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Featured Video Project Catalog

Project CatalogA comprehensive guide to Yellowstone’s priority projects in need of your support

YPF's Projects Guide Book 2014-2015


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Greenest Park

Greenest Park

The Yellowstone Park Foundation supports projects that reduce Yellowstone's ecological footprint, increase operational efficiency, and better preserve environmental resources.

 

Bechler Ranger Station

Bechler Ranger Station
Photo Credit: NPS

The Bechler Ranger Station is a National Historic Site and a jumping off point for visitors to access some of the more remote areas of the Park. It plays an important role for Yellowstone rangers in providing visitor access,Park resources, and backcountry operations. In 2012, Yellowstone Park Foundation supported a Park partnership with Montana State University’s Community Design Center to help create a sustainability plan for updating area housing, visitor amenities and energy supply. The site’s design challenges include average annual snow loads exceeding seven feet, the need to have its own power supply and a goal to minimize visual impact in the historic district. Design options call for several super-insulated small homes using passive solar orientation, and later this winter 2013, the Park will determine a final concept.

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Greening Yellowstone Projects

Greening Yellowstone Projects
Photo Credit: Karen Withrow, Yellowstone Association

The Greenest Park Initiative is a multi-year plan to help Yellowstone meet its ambitious greening goals by the year 2020. These goals will be achieved through projects specifically designed to help the Park save energy, conserve water, reduce waste, increase efficiency of transportation, promote green purchasing, and enhance sustainability leadership and education. Yellowstone staff already have several projects underway, with the help of private and public partners, donors, interns, and Park visitors.

Learn more about Greenest Park Initiative projects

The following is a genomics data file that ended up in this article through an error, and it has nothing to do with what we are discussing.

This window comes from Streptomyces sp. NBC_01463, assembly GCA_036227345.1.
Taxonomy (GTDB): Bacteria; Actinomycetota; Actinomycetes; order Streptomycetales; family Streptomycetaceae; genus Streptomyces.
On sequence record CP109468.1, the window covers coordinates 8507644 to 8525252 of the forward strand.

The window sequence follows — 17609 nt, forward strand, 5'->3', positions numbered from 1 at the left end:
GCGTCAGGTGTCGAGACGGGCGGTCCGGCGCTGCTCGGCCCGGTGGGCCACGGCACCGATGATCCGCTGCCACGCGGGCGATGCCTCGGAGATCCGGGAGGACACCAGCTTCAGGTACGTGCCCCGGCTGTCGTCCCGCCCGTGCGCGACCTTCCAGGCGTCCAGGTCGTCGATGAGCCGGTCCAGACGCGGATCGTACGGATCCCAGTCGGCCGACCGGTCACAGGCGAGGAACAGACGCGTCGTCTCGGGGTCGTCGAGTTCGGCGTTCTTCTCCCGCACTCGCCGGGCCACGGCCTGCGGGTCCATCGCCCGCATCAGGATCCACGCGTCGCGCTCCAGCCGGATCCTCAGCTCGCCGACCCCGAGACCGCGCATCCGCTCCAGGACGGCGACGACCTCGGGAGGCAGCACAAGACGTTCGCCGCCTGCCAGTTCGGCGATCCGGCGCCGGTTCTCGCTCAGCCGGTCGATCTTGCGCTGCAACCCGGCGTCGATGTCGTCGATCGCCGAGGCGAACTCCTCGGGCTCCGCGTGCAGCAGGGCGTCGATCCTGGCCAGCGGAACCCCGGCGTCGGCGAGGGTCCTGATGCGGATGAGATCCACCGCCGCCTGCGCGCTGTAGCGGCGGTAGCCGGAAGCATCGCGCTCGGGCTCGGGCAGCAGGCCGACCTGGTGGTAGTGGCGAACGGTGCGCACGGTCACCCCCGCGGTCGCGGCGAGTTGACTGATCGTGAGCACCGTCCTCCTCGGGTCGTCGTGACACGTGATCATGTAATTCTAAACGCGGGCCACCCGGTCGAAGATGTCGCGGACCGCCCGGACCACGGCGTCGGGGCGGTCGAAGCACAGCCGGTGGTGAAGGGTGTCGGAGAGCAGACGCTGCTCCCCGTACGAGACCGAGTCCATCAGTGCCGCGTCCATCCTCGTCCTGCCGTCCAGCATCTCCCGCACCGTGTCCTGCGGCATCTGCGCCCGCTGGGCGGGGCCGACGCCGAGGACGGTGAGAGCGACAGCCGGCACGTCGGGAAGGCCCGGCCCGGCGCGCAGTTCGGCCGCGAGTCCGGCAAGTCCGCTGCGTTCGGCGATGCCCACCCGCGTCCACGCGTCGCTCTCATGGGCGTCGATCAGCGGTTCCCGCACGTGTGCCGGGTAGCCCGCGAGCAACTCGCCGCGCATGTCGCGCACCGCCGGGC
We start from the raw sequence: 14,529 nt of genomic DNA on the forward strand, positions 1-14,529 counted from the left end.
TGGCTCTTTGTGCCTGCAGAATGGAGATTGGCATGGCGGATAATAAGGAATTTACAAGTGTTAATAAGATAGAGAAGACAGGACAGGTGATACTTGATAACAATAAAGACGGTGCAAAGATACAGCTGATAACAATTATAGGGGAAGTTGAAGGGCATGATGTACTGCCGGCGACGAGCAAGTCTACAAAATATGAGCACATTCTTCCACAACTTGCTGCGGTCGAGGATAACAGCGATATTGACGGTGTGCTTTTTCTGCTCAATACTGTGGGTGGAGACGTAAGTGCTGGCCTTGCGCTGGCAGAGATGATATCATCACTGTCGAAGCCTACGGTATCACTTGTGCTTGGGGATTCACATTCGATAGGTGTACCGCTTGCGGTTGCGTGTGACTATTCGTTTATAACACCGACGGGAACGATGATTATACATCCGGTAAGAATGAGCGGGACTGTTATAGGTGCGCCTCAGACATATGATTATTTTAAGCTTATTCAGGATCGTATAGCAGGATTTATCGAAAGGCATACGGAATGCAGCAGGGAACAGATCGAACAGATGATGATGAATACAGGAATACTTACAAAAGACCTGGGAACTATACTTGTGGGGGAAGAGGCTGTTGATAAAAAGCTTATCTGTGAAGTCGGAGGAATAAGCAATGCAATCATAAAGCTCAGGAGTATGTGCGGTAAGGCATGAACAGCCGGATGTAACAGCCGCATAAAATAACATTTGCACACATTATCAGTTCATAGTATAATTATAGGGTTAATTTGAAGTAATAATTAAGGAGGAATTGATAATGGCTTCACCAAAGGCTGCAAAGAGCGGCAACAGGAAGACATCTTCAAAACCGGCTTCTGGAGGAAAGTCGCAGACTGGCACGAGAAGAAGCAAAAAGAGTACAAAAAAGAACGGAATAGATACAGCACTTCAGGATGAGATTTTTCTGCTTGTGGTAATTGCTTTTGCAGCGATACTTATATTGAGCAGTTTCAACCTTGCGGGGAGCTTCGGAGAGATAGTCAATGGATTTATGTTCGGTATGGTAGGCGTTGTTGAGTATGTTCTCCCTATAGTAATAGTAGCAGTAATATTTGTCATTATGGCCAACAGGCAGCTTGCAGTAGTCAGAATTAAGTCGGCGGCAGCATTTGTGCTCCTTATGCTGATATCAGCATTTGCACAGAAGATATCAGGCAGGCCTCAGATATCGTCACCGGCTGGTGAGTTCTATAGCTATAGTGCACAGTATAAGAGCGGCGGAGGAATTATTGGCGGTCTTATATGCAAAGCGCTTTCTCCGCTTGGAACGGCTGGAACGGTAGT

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Propane Canister Recycling Unit

Propane Canister Recycling Unit
Photo Credit: NPS

In 2004, the Park partnered with the Yellowstone Park Foundation and several other public and private entities to create the world's first unit to recycle small propane canisters used in camp stoves and lanterns. The device safely prepares used propane gas canisters for recycling and is powered by residual gas found in each propane cylinder. To date, it’s been used to recycle more than 20,000 propane canisters and the program has now been adopted by other national parks, state parks, and nationwide municipalities.

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Hybrids for the Park's Fleet

Hybrids for the Park's Fleet
Photo Credit: Matt Ludin

In summer of 2004, Toyota Motor Sales, USA donated four Prius hybrid vehicles to the Yellowstone Park Foundation. The Prius hybrid uses much less fuel and has 90% lower emissions than average cars. These vehicles are driven throughout Yellowstone National Park by interpretive rangers and Park staff who interact with the public. Use of the vehicles also raises awareness among Yellowstone's visitors about hybrid technology and the Park's commitment to explore innovative technologies to better protect, manage, and preserve natural resources. This Prius donation was the beginning of a long-term partnership between Toyota and YPF that has included, in addition to cash support, the donation of other hybrid models including the Camry and Highlander.

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Dark Skies - Fort Yellowstone Area

Dark Skies - Fort Yellowstone Area
Photo Credit: NPS

The night sky is one of Yellowstone's precious resources. However, light pollution from the Park's developed area brightens Yellowstone's night sky, diminishing the "Yellowstone experience" for visitors. Beginning in 2003 with night-lighting research, Park staff discovered that improving Yellowstone's current outdoor lighting system required more than replacing light bulbs. Lighting standards dictate that fixtures must direct light downward, be energy efficient, and consistent with Yellowstone's historic character. With support from the Yellowstone Park Foundation, the Park designed and installed fixtures to correct light pollution in the Old Faithful and Lake Hotel areas. Recently, they expanded efforts to the historic Fort Yellowstone area of Mammoth Hot Springs, correcting outdoor lighting issues that include new, historically relevant fixtures that reduce both energy use and enhance stargazing.

Learn about the history of Fort Yellowstone